Let's also call your encrypted 1Password data c and your decrypted 1Password data m. c ("ciphertext" in crypto jargon) is what is stored on your phone or computer and synced through iCloud or Dropbox or whatever sync mechanism you use. m is what you see when you unlock your data. (It is for "message" which actually makes sense if you consider that encrypted something for yourself is the same thing as sending a message to yourself to a time in the future.)

    One of those secrets is (derived from) your Master Password. Let's call that k₁. With a two-factor security system the second secret would be (derived from) something on your second factor device. Let's call that second secret k₂. (The ks are for "keys".)

    Encryption transforms m into c. It's a mathematical transformation that depends on a key. This is often written as

    c = E(k, m)

    Decryption transforms c into m and can only be done with the same key. And this is written as

    m = D(k, c)

    Not like authentication

    Authentication is about granting access. Encryption is about transforming data. If you only have c it doesn't matter whether something "gives you access" or not. c simply cannot be transformed into m without k. This is why 1Password doesn't have a password reset mechanism. If you lose k there is nothing anyone can do to help you transform c back into m.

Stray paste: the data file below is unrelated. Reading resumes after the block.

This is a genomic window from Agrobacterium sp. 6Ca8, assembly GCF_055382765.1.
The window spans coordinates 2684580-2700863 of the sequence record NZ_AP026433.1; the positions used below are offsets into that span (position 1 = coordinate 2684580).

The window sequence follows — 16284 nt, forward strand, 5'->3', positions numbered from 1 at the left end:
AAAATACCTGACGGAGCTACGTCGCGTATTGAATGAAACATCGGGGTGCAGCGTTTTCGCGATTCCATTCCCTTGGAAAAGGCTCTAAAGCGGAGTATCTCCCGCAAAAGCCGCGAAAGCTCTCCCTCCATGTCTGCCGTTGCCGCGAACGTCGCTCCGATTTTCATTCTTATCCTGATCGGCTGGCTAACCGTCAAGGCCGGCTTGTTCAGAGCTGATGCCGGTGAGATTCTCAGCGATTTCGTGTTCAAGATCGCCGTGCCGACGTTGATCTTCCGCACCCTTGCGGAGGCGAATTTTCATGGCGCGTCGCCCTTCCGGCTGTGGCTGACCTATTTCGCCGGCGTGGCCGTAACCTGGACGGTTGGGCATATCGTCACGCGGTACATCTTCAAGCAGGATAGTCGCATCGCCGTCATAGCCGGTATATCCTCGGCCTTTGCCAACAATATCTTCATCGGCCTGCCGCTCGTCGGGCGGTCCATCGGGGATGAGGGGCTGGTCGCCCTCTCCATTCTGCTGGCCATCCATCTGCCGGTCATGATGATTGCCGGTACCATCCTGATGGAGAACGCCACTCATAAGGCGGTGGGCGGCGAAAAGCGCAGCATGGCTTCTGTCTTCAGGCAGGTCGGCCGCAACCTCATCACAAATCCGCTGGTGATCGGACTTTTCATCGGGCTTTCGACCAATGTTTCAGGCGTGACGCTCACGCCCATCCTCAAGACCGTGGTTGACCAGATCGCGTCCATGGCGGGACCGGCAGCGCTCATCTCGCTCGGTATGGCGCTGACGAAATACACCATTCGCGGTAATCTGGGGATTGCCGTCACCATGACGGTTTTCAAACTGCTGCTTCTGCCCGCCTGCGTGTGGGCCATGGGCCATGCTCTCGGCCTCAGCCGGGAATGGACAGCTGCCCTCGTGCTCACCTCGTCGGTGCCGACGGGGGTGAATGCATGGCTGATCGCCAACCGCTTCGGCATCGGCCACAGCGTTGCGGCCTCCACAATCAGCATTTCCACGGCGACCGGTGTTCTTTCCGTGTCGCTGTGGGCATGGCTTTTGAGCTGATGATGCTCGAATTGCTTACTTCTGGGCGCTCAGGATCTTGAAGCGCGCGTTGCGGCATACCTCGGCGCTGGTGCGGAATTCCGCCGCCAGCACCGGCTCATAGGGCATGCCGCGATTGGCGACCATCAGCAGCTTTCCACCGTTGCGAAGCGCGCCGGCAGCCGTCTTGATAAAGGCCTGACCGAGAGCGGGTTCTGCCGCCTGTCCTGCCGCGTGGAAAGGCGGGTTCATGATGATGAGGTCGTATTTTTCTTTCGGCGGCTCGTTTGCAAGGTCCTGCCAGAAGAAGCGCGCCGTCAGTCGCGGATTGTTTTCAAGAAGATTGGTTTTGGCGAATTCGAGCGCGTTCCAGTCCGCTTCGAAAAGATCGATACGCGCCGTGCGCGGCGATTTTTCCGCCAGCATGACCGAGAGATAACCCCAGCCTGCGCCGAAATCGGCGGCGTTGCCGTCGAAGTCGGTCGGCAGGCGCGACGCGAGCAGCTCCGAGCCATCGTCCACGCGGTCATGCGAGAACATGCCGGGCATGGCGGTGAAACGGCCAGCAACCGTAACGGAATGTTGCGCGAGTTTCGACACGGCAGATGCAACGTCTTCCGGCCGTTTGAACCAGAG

Combining keys

    So a two factor system for encryption involves having two separate keys, k₁ and k₂ that are both necessary to perform the encryption and decryption. What we do is combine k₁ and k₂ to create the actual encryption and decryption key, k. There are a number of ways that can be done, some of them good ways and some of them bad ways.

    How not to combine keys

    The simplest way to think of combining keys would be like taking a password of FooBarBangBing and splitting it into FooBar and BangBing. Only when combined do you end up with the right password. But this is not a good way to split a secret. The problem with this is that someone who captures one of the secrets is in a much stronger position to guess the full secret. We don't want knowledge of one of the secrets to reveal any information about the final secret.

    Combining with XOR

    Anyway, let's suppose that we have a way of combining keys that does have the right cryptographic properties. For this discussion I will use XOR (which is only appropriate if the keys themselves have certain properties but is the simplest to describe). I will write this as

    k = k₁ ⊕ k₂ (The circle with the plus in it is the symbol for binary XOR)

    Now that we have that notation ...

    OK, so when you would unlock your 1Password data with a two-factor system, you would have c on your disk. You would type in your Master Password from which 1Password would derive k₁. You would do something with some second factor thingy from which 1Password would get k₂. 1Password would then XOR those to get k and then use k to decrypt c into m.

    "Great," you say. "That is easy enough." It would appear that all we need to do is pick an appropriate second factor thingy and all would be good. Of course if you lose or damage the second factor it would be like forgetting your Master Password. But let's suppose that you are happy to take that risk.